What Not to Say at My Funeral
Because I do care now, and will care even after I’m with the Lord, here are some things I hope and pray are not said at my funeral. I care about those who will be there, about what they will hear. I want the truth to be spoken, the truth about sin, the truth about death, and, above all, the truth about the love of God in Jesus Christ.
Three Reasons You Should Not Try to Bind Satan
There is a pernicious paranoia that permeates churches today: folks think Satan can hear them speak. Some people unwittingly pad Satan’s résumé to include God’s unique attributes of omniscience and omnipresence. Yes, Satan certainly is ambulant (1 Peter 5:8), but he is confined to one place at a time. He can’t read your mind, and he doesn’t perk his ears when he hears his name mentioned in your prayers.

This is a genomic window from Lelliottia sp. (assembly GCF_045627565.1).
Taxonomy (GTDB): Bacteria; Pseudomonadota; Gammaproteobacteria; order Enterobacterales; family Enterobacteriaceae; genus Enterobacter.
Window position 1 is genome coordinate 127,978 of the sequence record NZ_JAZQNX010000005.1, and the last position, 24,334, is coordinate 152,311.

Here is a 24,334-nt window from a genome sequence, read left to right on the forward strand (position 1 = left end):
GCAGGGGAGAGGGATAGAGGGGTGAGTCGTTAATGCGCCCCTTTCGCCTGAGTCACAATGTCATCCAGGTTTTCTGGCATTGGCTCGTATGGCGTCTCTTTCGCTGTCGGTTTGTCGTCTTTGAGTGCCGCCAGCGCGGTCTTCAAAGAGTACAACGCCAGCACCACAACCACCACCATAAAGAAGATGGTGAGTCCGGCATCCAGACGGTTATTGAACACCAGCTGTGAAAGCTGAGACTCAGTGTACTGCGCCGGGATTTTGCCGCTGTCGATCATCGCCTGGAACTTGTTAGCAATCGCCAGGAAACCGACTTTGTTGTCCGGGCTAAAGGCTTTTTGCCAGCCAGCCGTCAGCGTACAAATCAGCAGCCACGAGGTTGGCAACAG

J.R.R. Tolkien Reveals True Meaning of The Lord of The Rings in Recently Found Audio Recording
Over 20 years ago, a lost recording of J.R.R. Tolkien was discovered in a basement in Rotterdam, but the man who found it kept this important reel-to-reel tape hidden away. Until recently, only he had heard the recording. But now, I am one of those lucky Middle-earth lovers who has listened to this magical magnetic tape, and I happily declare that it is awesome. For it proves once and for all that Professor Tolkien was, in fact, very much the hobbit that we all suspected him to be. What’s more, we get to hear Tolkien reading a lost poem in the Elven tongue which he translates into English. And to top it off, he states in unambiguous terms (cue Rohirrim war trumpets) the real meaning of The Lord of the Rings!
Pastors Are Not Born But Formed
Cruising through Bruce Gordon’s masterful biography on Calvin, I’ve been struck to see that pastors aren’t born but formed. It’s easy when reading the final edition of the Institutes or the later commentaries, at such a historical remove, to forget the development and the formative influences involved in turning the proud young legal scholar into a mature churchman and theologian.